The General Assembly should fully fund years four and five of the Leandro Comprehensive Remedial Plan without supplanting other education funds.
High School Athletics
Charter and private schools have an unfair advantage over traditional high schools, especially 1A schools. Because charter and private schools do not have attendance boundaries, they should be prohibited from competing in 1A playoffs. (One consideration is to bump them up to 2A playoffs.)
During each legislative session there are always unanticipated bills introduced that affect public schools. The following are guiding principles that NCSBA will use to evaluate legislation that is introduced during the legislative session.
- NCSBA opposes any legislation that would violate federal laws or the state constitution.
- NCSBA opposes any legislation that would require school systems to expend additional financial resources without the State providing those necessary resources. NCSBA will continue to advocate for funding for currently existing mandates.
- NCSBA opposes any legislation that attempts to diminish or take away local control and supports legislation that provides additional local control and decision making.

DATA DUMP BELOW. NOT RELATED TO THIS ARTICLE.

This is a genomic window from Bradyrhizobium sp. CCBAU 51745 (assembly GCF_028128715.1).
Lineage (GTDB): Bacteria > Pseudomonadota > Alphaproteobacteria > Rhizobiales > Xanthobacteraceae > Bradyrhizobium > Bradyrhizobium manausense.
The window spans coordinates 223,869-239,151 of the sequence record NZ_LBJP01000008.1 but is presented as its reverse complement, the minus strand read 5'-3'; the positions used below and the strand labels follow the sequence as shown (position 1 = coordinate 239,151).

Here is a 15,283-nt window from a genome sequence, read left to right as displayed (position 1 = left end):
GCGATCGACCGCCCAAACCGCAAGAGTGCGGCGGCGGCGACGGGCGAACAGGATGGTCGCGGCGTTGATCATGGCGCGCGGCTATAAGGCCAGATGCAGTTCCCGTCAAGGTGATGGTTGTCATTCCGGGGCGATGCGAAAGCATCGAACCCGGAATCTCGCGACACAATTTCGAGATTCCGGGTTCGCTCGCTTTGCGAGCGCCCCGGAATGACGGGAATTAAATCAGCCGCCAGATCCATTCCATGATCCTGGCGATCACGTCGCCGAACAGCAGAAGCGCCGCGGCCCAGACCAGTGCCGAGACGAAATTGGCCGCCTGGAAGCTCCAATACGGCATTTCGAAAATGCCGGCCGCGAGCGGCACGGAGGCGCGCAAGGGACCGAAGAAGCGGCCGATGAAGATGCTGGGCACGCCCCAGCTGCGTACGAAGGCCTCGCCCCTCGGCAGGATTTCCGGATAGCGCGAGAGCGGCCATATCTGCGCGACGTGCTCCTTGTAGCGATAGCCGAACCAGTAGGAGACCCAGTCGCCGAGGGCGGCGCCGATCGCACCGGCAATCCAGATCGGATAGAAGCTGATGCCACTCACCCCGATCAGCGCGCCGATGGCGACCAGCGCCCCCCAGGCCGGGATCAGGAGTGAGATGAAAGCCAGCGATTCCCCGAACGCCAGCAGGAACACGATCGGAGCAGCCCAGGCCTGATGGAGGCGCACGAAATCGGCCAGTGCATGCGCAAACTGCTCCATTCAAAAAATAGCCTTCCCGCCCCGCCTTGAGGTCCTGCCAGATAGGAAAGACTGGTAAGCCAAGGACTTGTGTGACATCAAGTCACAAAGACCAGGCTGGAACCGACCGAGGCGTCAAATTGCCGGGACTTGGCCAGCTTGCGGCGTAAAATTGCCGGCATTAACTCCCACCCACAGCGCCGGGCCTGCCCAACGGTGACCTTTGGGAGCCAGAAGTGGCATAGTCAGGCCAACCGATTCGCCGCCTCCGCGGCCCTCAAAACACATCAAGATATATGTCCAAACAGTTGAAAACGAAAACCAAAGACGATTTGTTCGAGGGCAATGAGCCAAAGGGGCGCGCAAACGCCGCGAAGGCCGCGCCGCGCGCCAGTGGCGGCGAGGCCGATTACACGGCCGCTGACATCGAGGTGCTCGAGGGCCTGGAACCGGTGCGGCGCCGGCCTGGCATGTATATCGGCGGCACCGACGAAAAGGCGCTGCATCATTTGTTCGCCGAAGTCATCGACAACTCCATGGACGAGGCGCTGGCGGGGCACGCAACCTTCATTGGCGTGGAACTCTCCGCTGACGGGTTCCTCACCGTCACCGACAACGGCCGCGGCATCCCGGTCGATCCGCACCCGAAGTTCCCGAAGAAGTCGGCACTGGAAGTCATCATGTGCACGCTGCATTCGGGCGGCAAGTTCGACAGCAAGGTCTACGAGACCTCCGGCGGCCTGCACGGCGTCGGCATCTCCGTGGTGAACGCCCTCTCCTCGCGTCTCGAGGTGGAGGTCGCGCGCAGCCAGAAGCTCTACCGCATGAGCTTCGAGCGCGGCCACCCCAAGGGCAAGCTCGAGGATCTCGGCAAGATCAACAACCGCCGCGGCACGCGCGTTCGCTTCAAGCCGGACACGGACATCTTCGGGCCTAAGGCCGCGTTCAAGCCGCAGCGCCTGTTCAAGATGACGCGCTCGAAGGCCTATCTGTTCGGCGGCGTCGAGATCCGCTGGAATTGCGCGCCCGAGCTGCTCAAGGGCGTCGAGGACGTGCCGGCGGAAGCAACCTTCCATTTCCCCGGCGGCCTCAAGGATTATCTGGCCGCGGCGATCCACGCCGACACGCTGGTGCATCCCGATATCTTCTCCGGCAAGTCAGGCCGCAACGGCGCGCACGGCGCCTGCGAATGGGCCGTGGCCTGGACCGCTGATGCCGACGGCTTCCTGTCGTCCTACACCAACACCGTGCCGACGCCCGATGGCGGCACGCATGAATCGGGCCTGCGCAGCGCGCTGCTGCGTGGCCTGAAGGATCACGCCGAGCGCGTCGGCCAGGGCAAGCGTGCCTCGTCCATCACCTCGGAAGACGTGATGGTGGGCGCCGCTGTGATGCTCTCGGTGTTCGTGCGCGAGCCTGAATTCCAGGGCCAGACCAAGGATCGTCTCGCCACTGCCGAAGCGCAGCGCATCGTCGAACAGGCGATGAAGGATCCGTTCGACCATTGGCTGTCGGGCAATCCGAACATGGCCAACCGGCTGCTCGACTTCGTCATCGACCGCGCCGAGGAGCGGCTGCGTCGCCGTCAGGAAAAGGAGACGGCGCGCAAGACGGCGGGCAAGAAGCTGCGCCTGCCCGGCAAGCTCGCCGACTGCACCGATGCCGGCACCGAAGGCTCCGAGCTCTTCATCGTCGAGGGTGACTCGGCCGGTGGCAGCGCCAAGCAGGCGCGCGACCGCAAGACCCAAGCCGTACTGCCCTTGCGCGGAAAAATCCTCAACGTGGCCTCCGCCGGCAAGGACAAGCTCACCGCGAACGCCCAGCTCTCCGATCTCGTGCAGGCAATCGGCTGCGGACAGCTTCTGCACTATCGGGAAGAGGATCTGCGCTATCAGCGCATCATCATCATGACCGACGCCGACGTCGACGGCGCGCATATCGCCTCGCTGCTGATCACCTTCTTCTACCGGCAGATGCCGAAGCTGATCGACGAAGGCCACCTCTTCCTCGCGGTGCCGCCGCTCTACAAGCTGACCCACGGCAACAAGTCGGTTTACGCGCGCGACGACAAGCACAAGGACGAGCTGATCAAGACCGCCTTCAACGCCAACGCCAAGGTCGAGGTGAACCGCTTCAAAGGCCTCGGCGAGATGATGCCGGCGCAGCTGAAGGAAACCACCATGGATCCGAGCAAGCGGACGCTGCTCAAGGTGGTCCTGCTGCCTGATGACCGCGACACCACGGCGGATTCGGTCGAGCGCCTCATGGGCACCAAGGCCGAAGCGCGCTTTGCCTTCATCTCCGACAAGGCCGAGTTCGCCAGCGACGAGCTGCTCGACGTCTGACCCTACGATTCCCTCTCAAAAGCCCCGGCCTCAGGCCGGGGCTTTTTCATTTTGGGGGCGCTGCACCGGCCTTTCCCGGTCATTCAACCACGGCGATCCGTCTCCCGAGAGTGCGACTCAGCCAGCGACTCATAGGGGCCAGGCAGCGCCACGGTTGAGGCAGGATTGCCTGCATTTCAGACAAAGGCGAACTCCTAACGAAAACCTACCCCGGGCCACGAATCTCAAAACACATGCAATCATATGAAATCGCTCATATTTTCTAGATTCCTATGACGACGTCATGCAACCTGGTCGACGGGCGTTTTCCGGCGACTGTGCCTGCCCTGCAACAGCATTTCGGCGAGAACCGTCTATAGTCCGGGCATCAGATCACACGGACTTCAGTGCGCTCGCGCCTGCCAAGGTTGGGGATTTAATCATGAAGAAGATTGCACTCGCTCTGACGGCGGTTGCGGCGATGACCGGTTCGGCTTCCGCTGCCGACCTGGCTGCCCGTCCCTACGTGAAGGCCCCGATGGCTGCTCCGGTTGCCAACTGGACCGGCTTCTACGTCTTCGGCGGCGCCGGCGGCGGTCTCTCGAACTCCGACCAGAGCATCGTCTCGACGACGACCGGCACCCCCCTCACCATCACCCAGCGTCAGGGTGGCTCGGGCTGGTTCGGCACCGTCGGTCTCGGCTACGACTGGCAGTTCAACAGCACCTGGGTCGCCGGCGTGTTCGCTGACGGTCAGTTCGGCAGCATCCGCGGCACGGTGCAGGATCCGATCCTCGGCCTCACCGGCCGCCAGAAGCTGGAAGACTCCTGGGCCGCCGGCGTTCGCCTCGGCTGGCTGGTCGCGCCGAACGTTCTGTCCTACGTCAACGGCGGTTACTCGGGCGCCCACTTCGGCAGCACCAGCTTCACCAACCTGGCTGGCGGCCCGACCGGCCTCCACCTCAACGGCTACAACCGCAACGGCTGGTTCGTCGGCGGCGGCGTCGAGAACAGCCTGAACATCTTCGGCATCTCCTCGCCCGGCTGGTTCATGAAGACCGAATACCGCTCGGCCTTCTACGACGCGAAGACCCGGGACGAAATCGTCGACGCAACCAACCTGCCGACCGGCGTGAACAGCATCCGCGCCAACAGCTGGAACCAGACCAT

- NCSBA supports legislation that creates safe environments for students and staff as long as it is consistent with the aforementioned principles.
- NCSBA supports providing school districts with funds sufficient to guarantee full funding of all funding formulas.
- NCSBA supports an efficient hiring system for employees that will provide a competitive salary and benefits package for all school employees.
- NCSBA supports legislation, policies, and initiatives that better prepare young children for success in the K-12 education system and in life.
- NCSBA opposes directing tax dollars to K-12 private schools that are not accountable for the public funds.